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Babylonian Magic and Sorcery: Being the Prayers of the Lifting of the Hand

Babylonian Magic and Sorcery: Being the Prayers of the Lifting of the Hand

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Babylonian Magic and Sorcery: Being the Prayers of the Lifting of the Hand

valutazioni:
4/5 (1 valutazione)
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412 pagine
3 ore
Pubblicato:
Sep 15, 2000
ISBN:
9781609253790
Formato:
Libro

Descrizione

First published in 1896, King presents the cuneiform text of a group of 60 clay tablets inscribed with prayers and religious compositions of a devotional and magical character. These tablets were created by the scribes of Ashurbanipal, King of Assyria, between 669-625 b.c., and are currently part of the Kuyunjik collection in the British Museum. King's illustrations feature a transliteration of each tablet with an English translation of well-preserved passages.

King includes a Babylonian-English glossary, a list of proper names and numerals with their corresponding cuneiform inscriptions, and a list of words and word portions of uncertain translation.


Pubblicato:
Sep 15, 2000
ISBN:
9781609253790
Formato:
Libro

Informazioni sull'autore

King (1869-1919) was Assistant Keeper of Egyptian and Assyrian Antiquities, British Museum; Professor of Assyrian and Babylonian Archaeology at the University of London, King's College.


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Top citazioni

  • Ištar the heroine, strong among goddesses! Lady(?) of heaven and earth, the splendour of the four quarters! ....... the first-born of Sin, offspring of Ningal! ...........

  • Thy regard is prosperity, thy command is light!  3. Have mercy on me, O Ištar! Command abundance!

  • All the prayers and ceremonies are to be recited and performed in honour of the god Rammân.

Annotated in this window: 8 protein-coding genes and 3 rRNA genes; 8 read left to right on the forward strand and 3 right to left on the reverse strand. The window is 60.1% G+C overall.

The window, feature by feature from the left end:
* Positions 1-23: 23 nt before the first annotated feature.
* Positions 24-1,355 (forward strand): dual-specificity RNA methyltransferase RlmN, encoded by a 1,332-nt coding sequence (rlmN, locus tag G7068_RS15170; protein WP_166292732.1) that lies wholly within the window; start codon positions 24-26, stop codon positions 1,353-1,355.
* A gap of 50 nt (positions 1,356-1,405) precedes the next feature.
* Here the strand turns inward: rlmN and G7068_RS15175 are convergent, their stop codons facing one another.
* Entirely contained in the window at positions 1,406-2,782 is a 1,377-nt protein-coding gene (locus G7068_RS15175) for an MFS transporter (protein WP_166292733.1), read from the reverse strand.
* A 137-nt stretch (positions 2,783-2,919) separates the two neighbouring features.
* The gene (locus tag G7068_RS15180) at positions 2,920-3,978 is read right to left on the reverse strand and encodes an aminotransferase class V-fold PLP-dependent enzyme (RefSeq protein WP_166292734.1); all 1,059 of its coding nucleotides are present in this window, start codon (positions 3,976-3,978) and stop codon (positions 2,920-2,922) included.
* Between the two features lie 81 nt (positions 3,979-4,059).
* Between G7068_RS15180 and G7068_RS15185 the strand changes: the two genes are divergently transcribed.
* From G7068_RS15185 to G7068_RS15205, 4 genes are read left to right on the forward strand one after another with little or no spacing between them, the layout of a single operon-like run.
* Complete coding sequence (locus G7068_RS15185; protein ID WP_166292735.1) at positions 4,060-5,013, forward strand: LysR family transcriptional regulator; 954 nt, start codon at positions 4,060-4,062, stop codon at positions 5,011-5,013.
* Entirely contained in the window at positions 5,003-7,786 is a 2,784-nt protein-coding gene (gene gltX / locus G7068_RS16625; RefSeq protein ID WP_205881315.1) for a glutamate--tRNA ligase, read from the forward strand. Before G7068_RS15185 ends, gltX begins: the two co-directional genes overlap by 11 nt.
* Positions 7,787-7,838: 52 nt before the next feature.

• Since to raise to life, to give prosperity rests with thee!

  • Let the word I speak, when I speak, be propitious!

Anteprima del libro

Babylonian Magic and Sorcery - Leonard W. King

This edition first published in 2000 by

Samuel Weiser, Inc.

P. O. Box 612

York Beach, ME 03910-0612

www.weiserbooks.com

First hardcover edition, 2000

Foreword copyright © 2000 Samuel Weiser, Inc.

All rights reserved. Reviewers may quote brief passages. First published in 1896 by Luzac and Co., London

Library of Congress Cataloging-in-Publication Data

King, L.W. (Leonard William), 1869–1919.

Babylonian Magic and Sorcery : the prayers of the lifting of the hand / L. W. King.

        p. cm.

ISBN 0–87728–934–4 (alk. paper)

1. Incantations, Assyro-Babylonian. 2. Magic, Assyro-Babylonian. 3. Akkadian language-Texts. I. Title.

PJ3791 .K56 2000

299'.21—dc21

        00-036516

Printed in the United States of America

EB

The paper used in this publication meets the minimum requirements of the American National Standard for Information Sciences–Permanence of Paper for Printed Library Materials Z39.48–1992(R1997).

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I DEDICATE THIS BOOK

TO.

THE REV. A.F. KIRKPATRICK, D.D.,

REGIUS PROFESSOR OF HEBREW AND FELLOW OF TRINITY COLLEGE CAMBRIDGE;

CANON OF ELY CATHEDRAL,

ETC., ETC., ETC.,

AS A TOKEN OF REGARD AND ESTEEM.

CONTENTS.

LIST OF TABLETS

FOREWORD BY R. A. GILBERT

PREFACE

INTRODUCTION

TRANSLITERATION, TRANSLATIONS, AND NOTES

SECTION I. PRAYERS TO GROUPS OF DEITIES

No. 1. Prayer to the Moon-God etc.,

No. 2. Prayer to Ninib etc.,

No. 3. Prayer to Damkina etc.,

No. 4. Prayers to la, Damkina, and Ba'u,

No. 5. Prayer to the God Di-kud etc.,

No. 6. Prayers to Anu, Nuzku, and Sin etc.,

ara,

No. 8. Prayer to the Goddess Ištar etc.,

No. 9. Prayers to Marduk and a Goddess,

No. 10. Prayers to Marduk and Šamaš,

SECTION II. PRAYERS ADDRESSED TO GODS

Nos. 11-18. Prayers to Marduk,

No. 19. Prayers to Bîl,

Nos. 20-21. Prayers to Rammân,

No. 22. Prayers to Nabû,

Nos. 23-26. Prayers to the Moon-God,

Nos. 27-28. Prayer to Nirgal,

SECTION III. PRAYERS ADDRESSED TO GODDESSES

No. 29. [Fragment—possible continuation of Tablet No. 27.],

No. 30. Prayer to šala etc.,

Nos. 31-32. Prayers to Ištar,

No. 33. Prayer to Tabšmitu,

No. 34. Prayer to Mi-mi,

No. 35. Prayer to Bilit,

SECTION IV. PRAYERS TO DEITIES WHOSE NAMES ARE NOT PRESERVED

Nos. 36-45. Prayer to a Goddess etc.,

SECTION V. PRAYERS TO ASTRAL DEITIES

No. 46. Prayer to Muštabarrû-Mûtânu,

Nos. 47-48. Prayers to the Star Mulmul,

No. 49. Prayer to the Star Kak-si-di,

Nos. 50-52. Prayers to Sibziana, 113

SECTION VI. PRAYERS AGAINST THE EVILS ATTENDING AN ECLIPSE OF THE MOON

No. 53-62. Prayer to Ía, Šamaš, and Marduk etc.,

VOCABULARY

APPENDIXES

I. LIST OF PROPER NAMES

II. LIST OF NUMERALS

III. PORTIONS OF WORDS AND IDEOGRAPHS OF UNCERTAIN READING

ADDITIONS AND CORRECTIONS

INDEX

I. INDEX TO TABLETS AND DUPLICATES

II. INDEX TO REGISTRATION-NUMBERS

CUNEIFORM TEXTS [PLATES]

LIST OF TABLETS.

I. PRAYERS ADDRESSED TO GROUPS OF DEITIES:-

Sin, Ištar and Tašmîtu

Ninib, Tašmîtu and another goddess

Ninib and Damkina

Ia, Damkina and Ba'u

Di-kud and Ištar